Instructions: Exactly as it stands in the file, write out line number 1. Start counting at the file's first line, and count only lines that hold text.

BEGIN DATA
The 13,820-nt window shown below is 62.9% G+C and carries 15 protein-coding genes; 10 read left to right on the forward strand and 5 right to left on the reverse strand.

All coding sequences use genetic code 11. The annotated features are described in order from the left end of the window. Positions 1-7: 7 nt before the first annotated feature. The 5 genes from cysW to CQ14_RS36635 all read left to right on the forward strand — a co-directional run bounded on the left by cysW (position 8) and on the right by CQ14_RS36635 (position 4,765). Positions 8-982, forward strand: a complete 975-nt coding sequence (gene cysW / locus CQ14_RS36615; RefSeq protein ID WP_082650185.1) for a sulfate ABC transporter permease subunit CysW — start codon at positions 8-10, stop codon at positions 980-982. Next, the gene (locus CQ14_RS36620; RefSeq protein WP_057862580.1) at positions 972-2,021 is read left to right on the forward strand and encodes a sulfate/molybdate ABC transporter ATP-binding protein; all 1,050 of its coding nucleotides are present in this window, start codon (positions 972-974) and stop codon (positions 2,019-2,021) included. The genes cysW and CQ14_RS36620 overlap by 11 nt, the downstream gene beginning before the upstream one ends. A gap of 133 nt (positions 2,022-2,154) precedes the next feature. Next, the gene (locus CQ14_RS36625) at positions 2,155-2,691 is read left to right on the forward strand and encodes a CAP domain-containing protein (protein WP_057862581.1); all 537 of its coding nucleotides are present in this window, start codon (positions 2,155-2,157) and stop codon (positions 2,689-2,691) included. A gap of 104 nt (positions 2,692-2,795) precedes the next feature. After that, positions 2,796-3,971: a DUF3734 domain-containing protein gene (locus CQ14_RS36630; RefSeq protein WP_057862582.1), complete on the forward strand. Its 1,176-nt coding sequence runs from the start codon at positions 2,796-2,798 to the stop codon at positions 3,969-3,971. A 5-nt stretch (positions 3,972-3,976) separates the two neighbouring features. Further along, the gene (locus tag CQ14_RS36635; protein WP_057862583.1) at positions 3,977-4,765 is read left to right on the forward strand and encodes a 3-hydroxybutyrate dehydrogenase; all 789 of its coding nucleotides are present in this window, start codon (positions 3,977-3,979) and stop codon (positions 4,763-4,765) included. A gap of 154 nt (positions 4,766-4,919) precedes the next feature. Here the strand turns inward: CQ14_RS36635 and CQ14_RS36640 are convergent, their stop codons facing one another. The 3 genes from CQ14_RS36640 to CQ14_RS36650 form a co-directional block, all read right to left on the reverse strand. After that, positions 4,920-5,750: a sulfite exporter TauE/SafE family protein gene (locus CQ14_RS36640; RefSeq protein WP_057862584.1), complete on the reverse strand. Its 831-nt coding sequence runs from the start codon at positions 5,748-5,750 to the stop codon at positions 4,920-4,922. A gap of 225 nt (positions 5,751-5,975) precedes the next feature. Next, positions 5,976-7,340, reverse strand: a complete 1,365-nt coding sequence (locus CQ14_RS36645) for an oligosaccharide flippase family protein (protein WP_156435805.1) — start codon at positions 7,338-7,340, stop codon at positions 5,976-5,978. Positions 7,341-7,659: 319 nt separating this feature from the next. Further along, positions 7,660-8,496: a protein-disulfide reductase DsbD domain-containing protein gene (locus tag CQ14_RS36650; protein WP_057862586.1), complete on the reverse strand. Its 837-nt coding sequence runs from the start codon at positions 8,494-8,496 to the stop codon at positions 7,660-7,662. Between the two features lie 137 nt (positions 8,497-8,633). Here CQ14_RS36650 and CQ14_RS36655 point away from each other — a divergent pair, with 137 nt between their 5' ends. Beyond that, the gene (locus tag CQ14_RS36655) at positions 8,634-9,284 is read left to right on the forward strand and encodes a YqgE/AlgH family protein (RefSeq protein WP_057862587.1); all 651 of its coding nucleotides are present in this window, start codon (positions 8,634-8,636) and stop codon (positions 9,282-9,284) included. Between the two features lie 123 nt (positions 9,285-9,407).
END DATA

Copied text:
The 13,820-nt window shown below is 62.9% G+C and carries 15 protein-coding genes; 10 read left to right on the forward strand and 5 right to left on the reverse strand.